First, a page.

POTENTIAL replacement for stock rear pads


For those with deeper pocketbooks, the Porterfield GD535 pads are recommended.

To take it to the Next Level, read the front of this thread for contact info for vendors selling 4 piston rear caliper upgrades (but you still have to keep your stock calipers if you want an e-Brake, or the price goes up again for the IPSCO or other eBrake system).
The problem is that even the Porterfield R4s street pads are very hard compared to a "metallic lining".

What you will feel with them on the street is a seemingly unresponsive pad until you get them warmed up.

That's the "s", street pad too. The race pad, you would likely kill youself and someone else with. Those need to get nearly red hot to work at all?

So far I am still searching for a pad. The HD "taxi cab" compound pads may be the best compromise?
Rocky, a few people (very few!) have adapted rear pads from the Porsche 914 to stock Pantera rear calipers. Then 914 rear pads can be had in several compounds from places like PelicanParts.com. Virtually no one makes performance pads for the Peugeot 205- which is where our stock rear calipers were sourced.

Finding the right compound for your driving use & style will be a try-it-and-see exercise that may cost more than changing to real rear calipers & vented rotors. And the stock Pantera brake plumbing biases more pressure to the rear while the excellent fronts are mostly along for the ride. This is exactly backward to all other cars on the road, for reasons known only to Ford engineering. To do what you want WILL require some parts swapping.... or going slower.

On the 914, their rear pads sort-of work OK but that car can be 1000 lbs lighter than your Pantera. So don't expect miracles: you need new pads to work better without wearing out the rotors too fast; normally you get one or the other. I would CALL Porterfield in CA on the phone and discuss options.
The graph actually confirms what I am saying about the Porterfields.

You need to get them hot to make them work. 300F is very hot if you ask me.

This doesn't build confidence in the brakes when you jump in the car and just want to go around the block in it.

It would actually be nice to see that graph continued with other alternatives in comparison but I think the source IS Porterfield themselves.

I think to put the temps in perspective, header tubes will start to glow red around 700 degrees.

The temps needed to be "effective" for what you paid for concerns me in say a wet driving scenario where the rain is keeping the brakes from even warming up to 300?

As BWrench says, it really is a matter of testing different pads to find what you like?

Looking at the chart again, there isn't much difference between the R4 and the R4S as I read it and the R4's are DEFINITELY just plain dangerous on the street.

Not everything "high performance" is better. Wink

Wow. I am new to Panteras and by far no expert on brake systems so that renders me unqualified to comment.

What I do know and have seen from my years in aviation is that often a manufacturer will sacrifice performance to bring their product into line with the ability of average or below pilots / drivers. Most are not professional drivers or driving on a track at excessive speeds. I am sure the Tamaso engineers applied a lot of thought and experience when designing the brakes system. I would bet that the valve was used to make the system safer for the average driver in average conditions and was a cost consideration so those alone would leave plenty of room for performance improvements. But how many of us are going to throw their metal mistress around to the point of experancing true heat induced brake fade ? Not me. Those days are in my past and the car is too valuable.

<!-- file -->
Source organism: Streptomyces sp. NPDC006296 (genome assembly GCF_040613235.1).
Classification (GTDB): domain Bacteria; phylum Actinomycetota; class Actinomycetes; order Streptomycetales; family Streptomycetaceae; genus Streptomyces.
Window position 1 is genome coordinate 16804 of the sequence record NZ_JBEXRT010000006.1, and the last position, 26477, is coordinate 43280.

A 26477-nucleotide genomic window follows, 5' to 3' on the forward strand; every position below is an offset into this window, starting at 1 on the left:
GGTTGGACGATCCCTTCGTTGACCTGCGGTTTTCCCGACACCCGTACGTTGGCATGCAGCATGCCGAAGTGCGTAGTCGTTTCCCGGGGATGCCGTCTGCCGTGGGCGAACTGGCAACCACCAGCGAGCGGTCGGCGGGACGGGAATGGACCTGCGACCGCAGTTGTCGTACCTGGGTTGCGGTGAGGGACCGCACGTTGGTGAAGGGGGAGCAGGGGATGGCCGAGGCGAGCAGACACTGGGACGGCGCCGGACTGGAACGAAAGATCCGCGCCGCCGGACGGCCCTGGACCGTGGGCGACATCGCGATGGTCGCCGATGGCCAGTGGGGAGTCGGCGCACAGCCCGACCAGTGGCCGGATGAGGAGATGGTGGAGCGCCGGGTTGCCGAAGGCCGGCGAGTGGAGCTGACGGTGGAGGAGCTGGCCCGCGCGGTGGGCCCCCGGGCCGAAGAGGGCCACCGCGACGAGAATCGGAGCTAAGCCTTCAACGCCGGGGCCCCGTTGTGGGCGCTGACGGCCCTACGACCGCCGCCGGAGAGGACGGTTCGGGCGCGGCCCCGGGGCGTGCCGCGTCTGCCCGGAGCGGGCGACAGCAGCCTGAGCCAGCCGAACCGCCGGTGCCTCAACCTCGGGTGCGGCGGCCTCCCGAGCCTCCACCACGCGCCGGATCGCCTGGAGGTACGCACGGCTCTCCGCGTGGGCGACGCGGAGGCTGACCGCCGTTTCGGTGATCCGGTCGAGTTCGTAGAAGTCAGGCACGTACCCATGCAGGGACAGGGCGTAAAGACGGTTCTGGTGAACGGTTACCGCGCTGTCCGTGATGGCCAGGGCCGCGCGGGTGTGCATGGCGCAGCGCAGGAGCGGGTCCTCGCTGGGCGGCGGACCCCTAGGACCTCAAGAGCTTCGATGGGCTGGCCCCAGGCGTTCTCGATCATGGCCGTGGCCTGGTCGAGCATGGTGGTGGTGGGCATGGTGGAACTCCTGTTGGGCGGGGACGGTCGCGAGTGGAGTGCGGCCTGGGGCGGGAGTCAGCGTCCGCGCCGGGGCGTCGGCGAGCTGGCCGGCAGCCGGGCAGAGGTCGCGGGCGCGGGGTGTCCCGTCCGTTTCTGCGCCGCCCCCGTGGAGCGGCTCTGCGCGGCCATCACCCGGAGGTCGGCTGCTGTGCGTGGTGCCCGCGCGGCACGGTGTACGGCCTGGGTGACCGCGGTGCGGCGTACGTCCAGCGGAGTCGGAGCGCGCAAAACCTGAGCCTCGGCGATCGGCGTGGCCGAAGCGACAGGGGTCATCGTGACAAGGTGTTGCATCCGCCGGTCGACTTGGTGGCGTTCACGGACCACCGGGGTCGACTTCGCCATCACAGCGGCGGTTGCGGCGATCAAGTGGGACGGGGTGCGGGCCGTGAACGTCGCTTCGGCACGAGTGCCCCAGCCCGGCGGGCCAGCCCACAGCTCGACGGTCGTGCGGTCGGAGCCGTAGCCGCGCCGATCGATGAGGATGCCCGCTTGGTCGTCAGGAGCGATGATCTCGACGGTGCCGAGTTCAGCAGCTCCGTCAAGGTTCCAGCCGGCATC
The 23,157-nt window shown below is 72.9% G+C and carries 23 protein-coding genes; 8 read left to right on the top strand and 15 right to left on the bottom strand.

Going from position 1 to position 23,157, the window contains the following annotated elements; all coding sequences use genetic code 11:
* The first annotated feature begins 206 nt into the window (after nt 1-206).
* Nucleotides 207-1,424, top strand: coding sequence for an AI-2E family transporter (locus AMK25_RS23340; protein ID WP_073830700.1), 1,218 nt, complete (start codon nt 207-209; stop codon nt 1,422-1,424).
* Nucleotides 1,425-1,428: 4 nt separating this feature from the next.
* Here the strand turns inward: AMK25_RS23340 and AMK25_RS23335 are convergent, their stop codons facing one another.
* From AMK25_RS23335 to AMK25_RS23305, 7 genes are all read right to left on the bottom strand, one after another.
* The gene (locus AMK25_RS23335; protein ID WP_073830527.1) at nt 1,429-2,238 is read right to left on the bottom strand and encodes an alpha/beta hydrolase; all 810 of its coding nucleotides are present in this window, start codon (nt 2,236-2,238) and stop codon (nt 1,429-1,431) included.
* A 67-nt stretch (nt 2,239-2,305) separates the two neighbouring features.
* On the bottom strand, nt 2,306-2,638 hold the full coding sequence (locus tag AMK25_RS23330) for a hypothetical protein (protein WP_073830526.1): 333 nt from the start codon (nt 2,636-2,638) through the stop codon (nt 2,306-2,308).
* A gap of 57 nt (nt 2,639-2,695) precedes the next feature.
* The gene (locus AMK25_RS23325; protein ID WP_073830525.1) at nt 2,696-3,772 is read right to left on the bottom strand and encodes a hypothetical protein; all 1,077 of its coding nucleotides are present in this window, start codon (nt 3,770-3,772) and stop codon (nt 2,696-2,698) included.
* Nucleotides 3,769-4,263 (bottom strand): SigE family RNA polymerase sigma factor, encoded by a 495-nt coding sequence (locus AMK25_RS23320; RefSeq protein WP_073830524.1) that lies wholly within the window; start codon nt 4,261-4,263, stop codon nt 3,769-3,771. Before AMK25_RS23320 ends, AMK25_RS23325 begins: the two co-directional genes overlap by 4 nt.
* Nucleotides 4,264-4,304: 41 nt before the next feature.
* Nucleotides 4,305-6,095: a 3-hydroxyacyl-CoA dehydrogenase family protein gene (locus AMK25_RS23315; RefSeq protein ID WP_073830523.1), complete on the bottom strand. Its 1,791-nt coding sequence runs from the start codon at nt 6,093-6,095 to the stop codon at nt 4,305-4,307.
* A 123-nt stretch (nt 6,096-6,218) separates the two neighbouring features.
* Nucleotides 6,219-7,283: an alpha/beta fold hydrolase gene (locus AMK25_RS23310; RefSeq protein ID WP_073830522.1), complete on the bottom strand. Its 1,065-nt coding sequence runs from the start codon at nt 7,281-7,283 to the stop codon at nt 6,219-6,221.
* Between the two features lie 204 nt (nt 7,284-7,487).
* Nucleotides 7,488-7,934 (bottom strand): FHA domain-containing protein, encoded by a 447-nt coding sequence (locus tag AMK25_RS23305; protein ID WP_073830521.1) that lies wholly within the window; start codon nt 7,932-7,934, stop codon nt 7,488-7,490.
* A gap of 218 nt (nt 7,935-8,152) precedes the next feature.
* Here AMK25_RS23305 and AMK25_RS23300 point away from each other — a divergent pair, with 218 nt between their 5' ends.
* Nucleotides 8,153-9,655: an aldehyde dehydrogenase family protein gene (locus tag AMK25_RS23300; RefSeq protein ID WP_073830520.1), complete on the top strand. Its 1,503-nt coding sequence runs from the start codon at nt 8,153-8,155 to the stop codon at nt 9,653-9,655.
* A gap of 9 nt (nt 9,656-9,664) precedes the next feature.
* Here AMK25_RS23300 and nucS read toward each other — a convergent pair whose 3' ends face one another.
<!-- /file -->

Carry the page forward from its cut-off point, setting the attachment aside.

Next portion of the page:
Also what is good on a race track is not always good for a street machine. Putting a NASCAR engine in your Pantera would make a miserable street machine of which you would probably never realize the performance aspect. You want to pay how much for what ? I remember one of my customers complaining that his Fararri needed a $13,000.00 brake job. He said that the car seldom sees fourth gear in LA but you gotta have brakes.

It is a owners prerogative what they do to their car but a guy like me without unlimited funds has to consider upgrades in a cost to real world benefit ratio. I don't need ceramic or carbon fiber brakes. I would much rather have a anti skid system for the cost. Of the brake system upgrades available the ones I would never consider are those that eliminate the emergency hand brake. NFW that's race track stuff not for a street machine.  Be smart and think safety because of all things Pantera as with all cars brakes are number one. If you have ever driven ice you'll know that helpless feeling of no brakes.

Hurst/Airheart, a leading manufacturer of racing brakes, tested the OEM Pantera brakes back in the 1970s. The first stop from 60 mph required 219 feet and 225 pounds of pedal effort, which is an extremely high amount of pedal effort. With each consecutive stop both the braking distance and the pedal effort decreased. Upon the eighth consecutive stop the Pantera achieved its advertised stopping distance of 133 feet (from 60 mph), and pedal effort had fallen to 115 pounds. Of course, in a “real world” situation such as a “panic stop” a driver does not have the opportunity to “pre-heat” the brakes with seven practice stops.

As the test progressed brake-fade set-in with the next (ninth) consecutive stop. There was therefore a fine line between optimum braking performance and the on-set of brake fade. One last point I wish to mention, Hurst/Airheart concluded from their test that a Pantera’s ultimate stopping capability had the peculiar trait of being limited by the brakes, rather than being limited by the amount of traction provided by the tires (PI News, volume 3, no.4, pages 27-32).

Citing this test, Pantera International’s founder Fred Matsumoto referred to performing a panic stop with the Pantera’s OEM brakes as a religious effort; he wrote you stomp on the brake pedal and PRAY that you stop in time (PI News, volume 14, no.2, page 14)!

It befuddles me that these are the same brakes that some magazine testers praised, in fact one tester described them as “the best production car brakes in the world” (Motor Trend, March 1972, page 106).

Doug, be mindful of the fact that your GT5 is equipped with the same brakes as the Group 3 racing Panteras, the brakes are quite a bit better off than those fitted to the Ford Era narrow body versions.